Evaluation of Response in Malignant Tumors Treated with Targeted Agents

  • Giuseppe Lo Re
  • Federica Vernuccio
  • Maria Cristina Galfano
  • Federico Midiri
  • Massimo Midiri
Part of the Current Clinical Pathology book series (CCPATH)


Targeted therapy is becoming an increasingly important component in the treatment of cancer. How to accurately monitor targeted therapy is crucial in clinical practice to evaluate treatment success, to identify complications, and to lead decision-making for subsequent therapy.

In the last decades, there has been a proliferation and divergence of many imaging-based tumor-specific response criteria whose purpose is to achieve objective assessment of treatment response in oncologic clinical trials.

The traditional methods of measuring tumor size were developed in the 1980s by the World Health Organisation (WHO). Thereafter, a task force that comprised the European Organization for Research and Treatment in Oncology, the National Cancer Institute of the United States, and the National Cancer Institute of Canada published the Response Evaluation Criteria in Solid Tumors (RECIST) in 2000 and revised them in 2009.

The WHO criteria and RECIST are mainly focused on the evaluation of anatomic tumor responses but target therapies may cause changes in tumor attenuation and do not necessarily cause marked tumor size reduction; thus, clinically meaningful responses to target therapies may be underestimated using these criteria. More recent criteria that are used for targeted therapies include the Choi response criteria for gastrointestinal stromal tumor, modified RECIST and European Association for the Study of the Liver (EASL) criteria for hepatocellular carcinoma, immune-related response criteria for melanoma, and response assessment in neuro-oncology (RANO) criteria for high-grade malignant glioma. Moreover, positron emission tomography is used to assess functional information and tumor viability in Cheson criteria and Positron Emission Tomography Response Criteria in Solid Tumors (PERCIST).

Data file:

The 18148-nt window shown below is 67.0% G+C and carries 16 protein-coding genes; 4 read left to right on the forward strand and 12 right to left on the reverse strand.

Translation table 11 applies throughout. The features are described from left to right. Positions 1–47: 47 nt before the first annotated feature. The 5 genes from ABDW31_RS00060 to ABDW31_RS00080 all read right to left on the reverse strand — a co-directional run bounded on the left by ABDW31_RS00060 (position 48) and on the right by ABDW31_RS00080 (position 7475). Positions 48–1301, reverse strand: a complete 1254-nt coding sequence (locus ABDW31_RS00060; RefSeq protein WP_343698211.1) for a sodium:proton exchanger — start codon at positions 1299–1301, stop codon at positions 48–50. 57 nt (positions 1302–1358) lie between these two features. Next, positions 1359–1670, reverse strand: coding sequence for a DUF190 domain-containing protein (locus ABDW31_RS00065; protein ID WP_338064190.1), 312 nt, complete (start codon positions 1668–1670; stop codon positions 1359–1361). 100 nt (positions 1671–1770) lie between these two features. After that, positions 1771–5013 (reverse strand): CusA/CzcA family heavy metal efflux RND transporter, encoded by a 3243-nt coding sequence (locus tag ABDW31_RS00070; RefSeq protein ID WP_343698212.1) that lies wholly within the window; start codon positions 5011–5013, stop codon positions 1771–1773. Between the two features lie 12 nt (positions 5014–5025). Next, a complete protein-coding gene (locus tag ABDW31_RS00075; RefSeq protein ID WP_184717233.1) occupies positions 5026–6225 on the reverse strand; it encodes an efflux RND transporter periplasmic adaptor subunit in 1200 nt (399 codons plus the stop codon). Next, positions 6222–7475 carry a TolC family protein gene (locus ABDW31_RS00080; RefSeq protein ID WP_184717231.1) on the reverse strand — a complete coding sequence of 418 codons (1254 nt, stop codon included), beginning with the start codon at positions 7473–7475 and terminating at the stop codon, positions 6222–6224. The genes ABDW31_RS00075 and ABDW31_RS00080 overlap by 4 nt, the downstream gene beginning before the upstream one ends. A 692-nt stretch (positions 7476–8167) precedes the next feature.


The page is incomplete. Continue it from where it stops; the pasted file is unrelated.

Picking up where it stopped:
This chapter focuses on the applications of all these different criteria evaluating the role of computed tomography- and positron emission tomography-based imaging strategies on monitoring targeted therapy.


Molecular targeted therapy Molecular imaging Computed tomography Positron emission tomography Oncologic imaging Hepatocellular carcinoma Malignant melanoma Gastrointestinal stromal tumor Malignant glioma 


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Copyright information

© Springer Science+Business Media New York 2015

Authors and Affiliations

  • Giuseppe Lo Re
    • 1
  • Federica Vernuccio
    • 1
  • Maria Cristina Galfano
    • 1
  • Federico Midiri
    • 1
  • Massimo Midiri
    • 1
  1. 1.Department of Radiology, DIBIMEFUniversity Hospital of PalermoPalermoItaly

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